The concept that intrinsically disordered (ID) protein sequences play the major role in different biochemical processes has become almost universally accepted [21], [22]. According to this concept, the presence of ID regions in proteins (among other things) greatly enlarges the range of their specifically recognized partners. This “promiscuity” may apply not only to the interactions with other proteins but also to ID sequence ability to interact with other cellular components (including different membranous structures). It is now known [23] that, in the course of infection, potyviruses interact with many different protein and membranous components of plant cells, and the presence of a significant fraction of ID sequences may be one of factors of their spectacular biological efficiency.

That fact that PVA virions contain, in addition to CP and VPg, two nonstructural proteins, helper component-proteinase and cylindrical inclusion protein, can also indicate that this CP is an ID protein [24], [25].

The unusually high stability of our PVA (strain B11) preparations stored at +4°C observed in this work can also be mediated by disordered structures in the virions and the formation of specific aggregates in solution due to the interactions between surface located disordered regions of intravirus PVA CP.

As far as we know, PVA is the first helical plant virus, whose intravirus CP supposedly contains a significant fraction of ID sequences. If so, PVA virions should resemble internal ribonucleoprotein of paramixoviruses (also minus-RNA containing viruses) [26], [27]. In the case of paramixoviruses, this ribonulceoprotein is within a complex and stable lipoprotein envelope; while in the case of PVA, it is exposed to the environment. In this situation, PVA virions should provide sufficient stability to the intravirus CP to secure the virion survival. Insufficient capabilities of direct methods concerning potyviruses were discussed in the Introduction. Even our last resort, Raman microscopy [28], did not help so far due to high sample fluorescence, although some progress can be reached here.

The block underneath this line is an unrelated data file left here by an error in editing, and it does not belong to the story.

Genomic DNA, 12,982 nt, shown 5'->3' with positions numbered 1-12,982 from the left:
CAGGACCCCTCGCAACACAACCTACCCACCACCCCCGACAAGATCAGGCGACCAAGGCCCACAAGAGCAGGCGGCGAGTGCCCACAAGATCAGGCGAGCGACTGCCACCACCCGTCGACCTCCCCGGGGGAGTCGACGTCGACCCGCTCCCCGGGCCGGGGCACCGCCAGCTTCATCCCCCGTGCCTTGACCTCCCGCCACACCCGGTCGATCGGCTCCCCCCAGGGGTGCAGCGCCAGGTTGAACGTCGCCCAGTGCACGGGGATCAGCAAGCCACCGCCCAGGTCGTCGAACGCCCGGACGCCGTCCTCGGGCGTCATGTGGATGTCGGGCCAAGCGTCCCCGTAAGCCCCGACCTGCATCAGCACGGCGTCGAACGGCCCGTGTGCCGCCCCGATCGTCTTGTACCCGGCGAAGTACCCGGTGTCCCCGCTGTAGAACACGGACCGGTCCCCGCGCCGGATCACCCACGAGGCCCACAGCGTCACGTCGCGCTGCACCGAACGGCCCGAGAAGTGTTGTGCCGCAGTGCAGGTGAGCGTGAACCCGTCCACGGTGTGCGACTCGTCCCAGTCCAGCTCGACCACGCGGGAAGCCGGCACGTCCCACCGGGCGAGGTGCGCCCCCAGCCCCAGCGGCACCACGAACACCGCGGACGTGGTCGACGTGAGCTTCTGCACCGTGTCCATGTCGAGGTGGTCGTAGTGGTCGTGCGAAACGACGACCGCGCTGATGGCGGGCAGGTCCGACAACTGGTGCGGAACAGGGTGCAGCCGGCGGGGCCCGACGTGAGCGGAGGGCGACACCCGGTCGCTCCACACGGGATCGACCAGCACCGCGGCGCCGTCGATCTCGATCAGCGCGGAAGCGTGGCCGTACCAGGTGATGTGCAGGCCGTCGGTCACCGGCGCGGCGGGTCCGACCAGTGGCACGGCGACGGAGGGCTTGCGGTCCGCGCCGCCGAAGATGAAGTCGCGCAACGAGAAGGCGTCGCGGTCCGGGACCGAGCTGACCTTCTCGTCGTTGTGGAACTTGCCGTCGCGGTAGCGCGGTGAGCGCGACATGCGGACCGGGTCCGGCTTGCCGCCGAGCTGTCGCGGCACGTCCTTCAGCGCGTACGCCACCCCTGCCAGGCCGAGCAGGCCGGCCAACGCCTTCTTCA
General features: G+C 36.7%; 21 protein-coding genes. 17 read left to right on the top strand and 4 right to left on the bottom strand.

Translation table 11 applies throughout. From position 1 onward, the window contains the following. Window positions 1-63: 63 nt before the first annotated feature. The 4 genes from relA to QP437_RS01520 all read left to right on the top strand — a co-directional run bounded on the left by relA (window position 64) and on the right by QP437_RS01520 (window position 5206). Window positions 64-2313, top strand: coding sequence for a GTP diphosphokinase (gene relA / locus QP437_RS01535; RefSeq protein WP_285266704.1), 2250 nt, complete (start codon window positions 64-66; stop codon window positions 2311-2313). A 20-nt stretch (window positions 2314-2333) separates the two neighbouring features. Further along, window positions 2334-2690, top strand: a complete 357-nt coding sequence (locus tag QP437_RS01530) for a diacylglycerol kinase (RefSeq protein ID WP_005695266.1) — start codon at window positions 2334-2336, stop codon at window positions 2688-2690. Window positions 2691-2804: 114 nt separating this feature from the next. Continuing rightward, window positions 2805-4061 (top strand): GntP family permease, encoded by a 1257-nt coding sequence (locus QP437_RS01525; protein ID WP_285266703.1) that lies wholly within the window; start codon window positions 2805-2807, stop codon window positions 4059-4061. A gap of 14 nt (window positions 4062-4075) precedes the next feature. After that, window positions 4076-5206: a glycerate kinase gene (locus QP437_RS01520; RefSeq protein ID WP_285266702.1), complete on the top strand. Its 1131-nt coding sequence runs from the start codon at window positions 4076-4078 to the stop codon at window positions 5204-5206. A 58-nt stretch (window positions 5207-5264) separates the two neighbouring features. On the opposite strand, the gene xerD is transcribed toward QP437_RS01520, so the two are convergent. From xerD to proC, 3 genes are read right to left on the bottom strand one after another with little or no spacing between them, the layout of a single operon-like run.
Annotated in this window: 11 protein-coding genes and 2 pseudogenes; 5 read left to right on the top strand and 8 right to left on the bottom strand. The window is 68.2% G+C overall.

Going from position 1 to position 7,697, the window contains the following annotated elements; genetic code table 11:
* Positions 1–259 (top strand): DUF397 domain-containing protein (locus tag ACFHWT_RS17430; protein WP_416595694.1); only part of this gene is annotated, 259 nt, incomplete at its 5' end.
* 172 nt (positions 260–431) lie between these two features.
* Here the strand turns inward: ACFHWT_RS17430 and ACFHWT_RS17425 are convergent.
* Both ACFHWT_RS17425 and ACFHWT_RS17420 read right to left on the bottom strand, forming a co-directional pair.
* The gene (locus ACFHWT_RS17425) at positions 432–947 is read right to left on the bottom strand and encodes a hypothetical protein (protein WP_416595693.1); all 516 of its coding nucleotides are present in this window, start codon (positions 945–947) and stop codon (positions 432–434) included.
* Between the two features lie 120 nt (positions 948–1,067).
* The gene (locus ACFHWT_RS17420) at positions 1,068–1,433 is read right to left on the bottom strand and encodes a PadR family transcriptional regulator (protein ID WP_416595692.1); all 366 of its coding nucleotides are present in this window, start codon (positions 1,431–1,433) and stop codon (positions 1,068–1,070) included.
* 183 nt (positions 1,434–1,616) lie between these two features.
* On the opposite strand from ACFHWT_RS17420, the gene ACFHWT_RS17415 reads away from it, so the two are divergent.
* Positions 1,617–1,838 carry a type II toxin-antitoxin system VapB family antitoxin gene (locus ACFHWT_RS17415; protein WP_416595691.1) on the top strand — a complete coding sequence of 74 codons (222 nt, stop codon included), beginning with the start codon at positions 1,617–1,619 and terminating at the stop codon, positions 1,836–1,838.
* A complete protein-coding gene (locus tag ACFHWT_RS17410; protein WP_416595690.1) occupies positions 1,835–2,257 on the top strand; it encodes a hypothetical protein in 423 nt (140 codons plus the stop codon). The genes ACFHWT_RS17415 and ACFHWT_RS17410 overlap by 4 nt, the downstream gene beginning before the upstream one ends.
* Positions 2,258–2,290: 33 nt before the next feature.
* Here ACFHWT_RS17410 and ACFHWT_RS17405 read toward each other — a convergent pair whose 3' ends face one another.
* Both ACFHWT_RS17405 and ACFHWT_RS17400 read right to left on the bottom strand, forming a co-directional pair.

A couple of months ago, a very important study from Dr. Steinmetz laboratory reported an anticancer activity in preparations of a fairly close relative of PVA, potexvirus PVX [29]. A similar activity should be checked in PVA and other potyviruses.

Acknowledgments

We thank Dr. V. Makarov for useful discussions.

Author Contributions

Conceived and designed the experiments: AK ED LJ. Performed the experiments: AK NF AA VP RR LJ PS. Analyzed the data: AK NF PS LJ LB ED. Contributed reagents/materials/analysis tools: AK VP RR LJ AA. Wrote the paper: ED AK LJ LB.